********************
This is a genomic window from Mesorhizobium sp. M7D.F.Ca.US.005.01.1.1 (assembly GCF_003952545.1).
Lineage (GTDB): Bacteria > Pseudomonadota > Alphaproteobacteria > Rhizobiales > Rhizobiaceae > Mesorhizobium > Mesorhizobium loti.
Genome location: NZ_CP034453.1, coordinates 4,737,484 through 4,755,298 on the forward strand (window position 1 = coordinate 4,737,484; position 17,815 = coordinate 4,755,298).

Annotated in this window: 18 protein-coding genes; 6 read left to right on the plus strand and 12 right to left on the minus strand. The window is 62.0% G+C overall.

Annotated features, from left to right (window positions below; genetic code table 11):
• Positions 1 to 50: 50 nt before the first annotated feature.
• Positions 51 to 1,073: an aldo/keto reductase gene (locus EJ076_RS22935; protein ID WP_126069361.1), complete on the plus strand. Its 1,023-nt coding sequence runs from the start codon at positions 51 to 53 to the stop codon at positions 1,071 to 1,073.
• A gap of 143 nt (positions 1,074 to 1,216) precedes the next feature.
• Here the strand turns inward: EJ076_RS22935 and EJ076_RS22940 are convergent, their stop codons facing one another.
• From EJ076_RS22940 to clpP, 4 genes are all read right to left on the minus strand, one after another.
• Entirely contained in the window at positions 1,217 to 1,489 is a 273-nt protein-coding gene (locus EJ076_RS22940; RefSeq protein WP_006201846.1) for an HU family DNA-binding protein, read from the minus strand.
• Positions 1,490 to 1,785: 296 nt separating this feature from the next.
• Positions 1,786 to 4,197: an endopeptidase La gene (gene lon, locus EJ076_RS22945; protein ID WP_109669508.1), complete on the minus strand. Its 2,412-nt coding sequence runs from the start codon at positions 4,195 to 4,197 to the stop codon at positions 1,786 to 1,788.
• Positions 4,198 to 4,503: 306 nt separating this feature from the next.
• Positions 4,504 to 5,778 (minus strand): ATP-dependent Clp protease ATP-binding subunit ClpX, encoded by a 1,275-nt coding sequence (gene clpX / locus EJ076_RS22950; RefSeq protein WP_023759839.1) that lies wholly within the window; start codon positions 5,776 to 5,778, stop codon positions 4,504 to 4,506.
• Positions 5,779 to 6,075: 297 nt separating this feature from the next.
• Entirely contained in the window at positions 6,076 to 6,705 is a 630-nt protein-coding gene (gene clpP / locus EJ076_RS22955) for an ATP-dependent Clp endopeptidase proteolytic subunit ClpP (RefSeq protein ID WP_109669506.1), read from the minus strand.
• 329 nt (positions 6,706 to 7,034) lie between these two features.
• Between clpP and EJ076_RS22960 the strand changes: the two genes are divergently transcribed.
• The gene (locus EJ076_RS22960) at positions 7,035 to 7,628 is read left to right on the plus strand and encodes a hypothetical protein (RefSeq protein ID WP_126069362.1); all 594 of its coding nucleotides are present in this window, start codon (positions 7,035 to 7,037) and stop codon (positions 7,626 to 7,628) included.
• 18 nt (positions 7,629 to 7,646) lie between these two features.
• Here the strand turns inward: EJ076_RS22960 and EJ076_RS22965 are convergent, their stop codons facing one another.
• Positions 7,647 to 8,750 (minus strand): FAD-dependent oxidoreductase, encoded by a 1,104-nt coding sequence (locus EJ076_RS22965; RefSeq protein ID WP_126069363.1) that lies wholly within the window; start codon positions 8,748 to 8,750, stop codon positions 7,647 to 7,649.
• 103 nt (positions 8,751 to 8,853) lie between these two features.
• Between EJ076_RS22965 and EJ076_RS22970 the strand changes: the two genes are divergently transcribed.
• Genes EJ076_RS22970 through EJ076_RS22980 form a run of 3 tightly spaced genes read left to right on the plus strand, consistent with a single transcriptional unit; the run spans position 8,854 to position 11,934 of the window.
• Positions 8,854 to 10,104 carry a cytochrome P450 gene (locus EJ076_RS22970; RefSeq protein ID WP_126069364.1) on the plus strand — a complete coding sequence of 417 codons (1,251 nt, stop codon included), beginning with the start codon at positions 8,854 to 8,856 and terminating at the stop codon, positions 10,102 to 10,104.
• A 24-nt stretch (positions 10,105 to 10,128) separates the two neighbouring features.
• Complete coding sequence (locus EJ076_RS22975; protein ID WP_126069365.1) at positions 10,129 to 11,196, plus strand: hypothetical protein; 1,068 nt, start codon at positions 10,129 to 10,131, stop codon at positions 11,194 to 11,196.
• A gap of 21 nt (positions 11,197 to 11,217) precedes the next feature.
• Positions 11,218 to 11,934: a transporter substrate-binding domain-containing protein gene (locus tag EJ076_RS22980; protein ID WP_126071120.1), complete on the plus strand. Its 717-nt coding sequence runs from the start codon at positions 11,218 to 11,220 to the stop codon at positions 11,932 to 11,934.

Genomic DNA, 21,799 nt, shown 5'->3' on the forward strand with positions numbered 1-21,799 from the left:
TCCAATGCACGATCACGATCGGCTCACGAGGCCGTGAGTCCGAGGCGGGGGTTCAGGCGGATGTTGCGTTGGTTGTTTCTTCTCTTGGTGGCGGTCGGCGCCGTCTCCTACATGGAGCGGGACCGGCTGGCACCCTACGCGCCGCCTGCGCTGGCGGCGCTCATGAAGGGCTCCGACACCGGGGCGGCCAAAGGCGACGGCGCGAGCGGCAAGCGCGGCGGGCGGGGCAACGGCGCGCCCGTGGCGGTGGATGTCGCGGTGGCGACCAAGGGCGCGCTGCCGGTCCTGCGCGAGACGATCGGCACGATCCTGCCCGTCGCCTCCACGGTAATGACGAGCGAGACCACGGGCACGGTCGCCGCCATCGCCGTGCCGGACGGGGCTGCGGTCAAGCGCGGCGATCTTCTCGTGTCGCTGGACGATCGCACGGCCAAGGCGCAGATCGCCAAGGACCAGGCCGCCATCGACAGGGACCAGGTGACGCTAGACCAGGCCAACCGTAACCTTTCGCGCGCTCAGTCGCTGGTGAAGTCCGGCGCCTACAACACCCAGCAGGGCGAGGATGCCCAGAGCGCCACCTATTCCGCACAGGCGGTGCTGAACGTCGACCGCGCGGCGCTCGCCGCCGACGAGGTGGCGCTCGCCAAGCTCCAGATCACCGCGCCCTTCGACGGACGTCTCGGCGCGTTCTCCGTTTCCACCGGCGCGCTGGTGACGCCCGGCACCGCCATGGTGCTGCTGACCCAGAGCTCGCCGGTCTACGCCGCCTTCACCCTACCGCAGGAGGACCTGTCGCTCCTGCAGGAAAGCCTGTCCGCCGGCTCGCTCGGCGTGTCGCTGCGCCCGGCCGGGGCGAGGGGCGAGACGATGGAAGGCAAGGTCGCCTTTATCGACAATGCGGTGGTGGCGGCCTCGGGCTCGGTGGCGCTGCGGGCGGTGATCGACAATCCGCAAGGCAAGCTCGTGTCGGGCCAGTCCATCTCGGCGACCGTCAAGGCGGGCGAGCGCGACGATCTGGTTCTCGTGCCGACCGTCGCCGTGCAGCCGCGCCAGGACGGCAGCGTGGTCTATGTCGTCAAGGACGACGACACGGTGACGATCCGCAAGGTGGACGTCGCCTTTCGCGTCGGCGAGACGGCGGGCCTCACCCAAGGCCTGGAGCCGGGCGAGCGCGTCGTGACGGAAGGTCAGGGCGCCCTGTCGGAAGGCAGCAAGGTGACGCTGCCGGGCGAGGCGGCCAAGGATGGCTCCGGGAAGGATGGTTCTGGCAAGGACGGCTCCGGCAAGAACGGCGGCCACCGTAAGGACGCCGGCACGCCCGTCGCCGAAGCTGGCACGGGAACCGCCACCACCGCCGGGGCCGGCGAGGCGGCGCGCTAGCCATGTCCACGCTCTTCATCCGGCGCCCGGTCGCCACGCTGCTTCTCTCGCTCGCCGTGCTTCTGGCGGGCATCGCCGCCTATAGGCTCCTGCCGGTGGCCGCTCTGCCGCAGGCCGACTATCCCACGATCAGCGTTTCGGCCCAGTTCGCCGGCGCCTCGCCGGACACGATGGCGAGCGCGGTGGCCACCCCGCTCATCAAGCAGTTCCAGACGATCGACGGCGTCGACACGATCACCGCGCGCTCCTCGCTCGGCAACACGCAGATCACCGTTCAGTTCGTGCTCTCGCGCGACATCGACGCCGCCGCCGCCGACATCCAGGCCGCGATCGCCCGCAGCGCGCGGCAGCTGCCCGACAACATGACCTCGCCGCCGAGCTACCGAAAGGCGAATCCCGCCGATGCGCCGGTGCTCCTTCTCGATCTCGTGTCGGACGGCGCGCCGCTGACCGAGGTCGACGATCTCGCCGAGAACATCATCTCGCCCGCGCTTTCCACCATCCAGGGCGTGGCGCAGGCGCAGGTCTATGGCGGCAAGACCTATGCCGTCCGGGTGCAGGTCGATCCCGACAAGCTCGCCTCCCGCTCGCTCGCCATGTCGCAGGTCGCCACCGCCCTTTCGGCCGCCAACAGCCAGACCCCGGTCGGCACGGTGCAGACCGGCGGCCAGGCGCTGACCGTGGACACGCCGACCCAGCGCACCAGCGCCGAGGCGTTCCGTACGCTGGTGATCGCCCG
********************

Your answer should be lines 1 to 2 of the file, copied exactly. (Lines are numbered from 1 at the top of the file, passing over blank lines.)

This is a genomic window from Mesorhizobium sp. M7D.F.Ca.US.005.01.1.1 (assembly GCF_003952545.1).
Lineage (GTDB): Bacteria > Pseudomonadota > Alphaproteobacteria > Rhizobiales > Rhizobiaceae > Mesorhizobium > Mesorhizobium loti.